Biden’s management agenda prioritises federal employee engagement

By on 24/11/2021 | Updated on 02/02/2022
The President's Management Agenda aims to increase workplace diversity, and stresses the need for a federal workforce that “looks like America”. Photo by Adam Schultz via Flickr

The Biden administration plans to prioritise increasing young talent within the federal government and give employees more powers through their unions, according to the President’s Management Agenda.

The agenda document, published last week, contains three core priorities: strengthening the federal workforce; delivering “improved customer experience”; and funding vital services in the wake of COVID-19. Unlike the management agendas put forward by previous presidents, Biden’s has been signed by departments’ deputy secretaries or chief operating officers, signalling buy-in.

“I have made it the policy of the United States to protect, empower and rebuild the career federal workforce,” president Joe Biden said.  

One major focus is to bring more people into the federal workforce earlier in their careers. As the agenda document shows, less than 7% of the federal workforce is younger than 30 years of age, while nearly 28% of federal employees are eligible to retire in the next five years. An aging workforce means US agencies risk lacking necessary human resources.

According to the document, in order to attract and retain talent, the federal government must become “a model employer, with high employee engagement, [and] a commitment to respect workers’ right to organise and bargain collectively”. In contrast to the Trump administration’s moves to curb unions’ influence, it said the current administration sees federal employees’ collective bargaining powers as a “good and productive” workplace practice.

 “A job is about a lot more than a paycheck. It’s about dignity,” Biden said.

The document said managers and supervisors should engage actively with unions.

Competing for talent in a ‘fierce’ labour market

The Office of Management and Budget’s deputy director for management, Jason Miller, said at a recent press briefing that a changing labour market also makes it necessary to reform the processes that decide whether applicants qualify for roles within the federal government.

According to the Federal Times, applying to roles currently takes candidates too long, which Miller said presents a problem where “competition for talent in the labour market is fierce”. The federal government has already started moving away from the requirement of a bachelor’s degree for certain jobs to an assessment-based model, which instead tests applicants based on knowledge or skills relevant to a position.

The agenda document said hiring processes could be improved by “empowering hiring managers to work with agency human resource professionals”. It also emphasised the goal of increasing workplace diversity, stressing the need for a federal workforce that “looks like America”.

“We need to… actively engage candidates, communities, schools, and organisations who have been historically underrepresented in the federal recruitment and advancement process,” it said.

‘Redesigning our future’ around telework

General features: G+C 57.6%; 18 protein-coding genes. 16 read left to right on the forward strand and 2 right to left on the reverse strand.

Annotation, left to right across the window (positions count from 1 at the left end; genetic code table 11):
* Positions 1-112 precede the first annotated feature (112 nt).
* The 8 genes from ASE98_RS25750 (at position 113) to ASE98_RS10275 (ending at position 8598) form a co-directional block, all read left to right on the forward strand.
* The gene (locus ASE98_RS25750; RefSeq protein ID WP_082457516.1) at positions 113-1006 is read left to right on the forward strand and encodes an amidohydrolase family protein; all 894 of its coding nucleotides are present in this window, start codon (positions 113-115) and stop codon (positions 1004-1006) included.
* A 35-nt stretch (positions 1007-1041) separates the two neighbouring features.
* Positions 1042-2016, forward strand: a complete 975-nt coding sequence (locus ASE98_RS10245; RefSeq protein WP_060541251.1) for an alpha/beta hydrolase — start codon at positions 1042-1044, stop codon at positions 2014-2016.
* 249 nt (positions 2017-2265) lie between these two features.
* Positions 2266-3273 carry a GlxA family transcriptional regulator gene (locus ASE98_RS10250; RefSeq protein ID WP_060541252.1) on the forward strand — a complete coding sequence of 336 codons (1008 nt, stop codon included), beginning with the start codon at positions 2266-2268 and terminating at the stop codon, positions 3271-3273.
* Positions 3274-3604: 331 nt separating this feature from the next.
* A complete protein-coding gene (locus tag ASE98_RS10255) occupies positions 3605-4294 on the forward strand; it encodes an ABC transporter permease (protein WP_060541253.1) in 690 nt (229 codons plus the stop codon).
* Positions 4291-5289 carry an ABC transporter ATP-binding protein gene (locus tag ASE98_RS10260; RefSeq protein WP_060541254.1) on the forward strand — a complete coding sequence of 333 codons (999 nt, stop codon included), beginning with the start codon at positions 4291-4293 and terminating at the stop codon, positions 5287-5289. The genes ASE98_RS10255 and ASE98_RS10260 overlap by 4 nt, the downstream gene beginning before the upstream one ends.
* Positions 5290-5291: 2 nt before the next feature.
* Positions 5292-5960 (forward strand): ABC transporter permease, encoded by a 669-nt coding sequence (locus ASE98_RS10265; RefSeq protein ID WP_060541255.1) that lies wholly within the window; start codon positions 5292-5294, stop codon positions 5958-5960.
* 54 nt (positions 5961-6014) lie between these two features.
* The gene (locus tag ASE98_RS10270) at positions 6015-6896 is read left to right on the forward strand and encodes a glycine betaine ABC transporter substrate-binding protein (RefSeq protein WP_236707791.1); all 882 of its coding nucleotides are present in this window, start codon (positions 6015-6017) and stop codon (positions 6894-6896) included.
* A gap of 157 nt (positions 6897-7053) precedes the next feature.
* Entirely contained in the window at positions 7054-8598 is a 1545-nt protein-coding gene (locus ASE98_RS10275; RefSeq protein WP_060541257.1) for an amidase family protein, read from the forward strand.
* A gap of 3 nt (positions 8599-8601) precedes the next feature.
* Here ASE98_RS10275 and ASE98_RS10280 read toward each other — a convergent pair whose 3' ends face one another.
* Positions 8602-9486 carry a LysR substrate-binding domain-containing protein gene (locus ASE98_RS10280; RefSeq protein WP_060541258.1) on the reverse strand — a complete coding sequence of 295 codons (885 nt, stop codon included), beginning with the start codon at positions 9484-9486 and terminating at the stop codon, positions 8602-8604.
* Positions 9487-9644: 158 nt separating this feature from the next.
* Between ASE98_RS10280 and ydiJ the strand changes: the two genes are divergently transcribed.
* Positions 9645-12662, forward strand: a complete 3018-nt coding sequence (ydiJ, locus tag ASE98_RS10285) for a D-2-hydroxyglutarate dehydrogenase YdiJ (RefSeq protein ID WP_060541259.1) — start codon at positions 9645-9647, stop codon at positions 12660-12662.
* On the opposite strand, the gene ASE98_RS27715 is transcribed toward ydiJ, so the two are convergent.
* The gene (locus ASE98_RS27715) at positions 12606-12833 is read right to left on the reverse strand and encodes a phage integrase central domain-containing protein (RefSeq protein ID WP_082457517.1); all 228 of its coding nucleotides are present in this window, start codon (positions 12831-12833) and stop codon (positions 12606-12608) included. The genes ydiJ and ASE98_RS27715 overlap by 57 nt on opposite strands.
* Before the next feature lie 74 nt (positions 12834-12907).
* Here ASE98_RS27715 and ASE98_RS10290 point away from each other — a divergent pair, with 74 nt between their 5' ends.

In addition to expanding and diversifying the federal government’s intake of talent, the agenda also sets out plans to embed telework into federal workforce policy. This month, the US Office of Personnel Management – which works with the national federal employee unions and manages employee benefits – published updated guidance urging agency heads to capitalise on the benefits of remote work revealed during the COVID-19 pandemic.

“The federal government has an opportunity to leap forward in terms of how we conduct our work, and we will be redesigning our future together,” the agenda document stated.

“This will include developing a new vision for how we use the federal real estate footprint nationwide across agencies in response to shifts in both where federal employees work and how they work in person together, to ensure both effective mission delivery and employee health, safety, and wellbeing.”

Further detail on the agenda will be released in early 2022.

About Jack Aldane

Jack is a British journalist, cartoonist and podcaster. He graduated from Heythrop College London in 2009 with a BA in philosophy, before living and working in China for three years as a freelance reporter. After training in financial journalism at City University from 2013 to 2014, Jack worked at Bloomberg and Thomson Reuters before moving into editing magazines on global trade and development finance. Shortly after editing opinion writing for UnHerd, he joined the independent think tank ResPublica, where he led a media campaign to change the health and safety requirements around asbestos in UK public buildings. As host and producer of The Booking Club podcast – a conversation series featuring prominent authors and commentators at their favourite restaurants – Jack continues to engage today’s most distinguished thinkers on the biggest problems pertaining to ideology and power in the 21st century. He joined Global Government Forum as its Senior Staff Writer and Community Co-ordinator in 2021.

One Comment

  1. Bill Fotsch says:

    Among the various things we don’t need is bringing more employees into the federal bureaucracy. I suggest we shrink government and expand the productive part of our economy.

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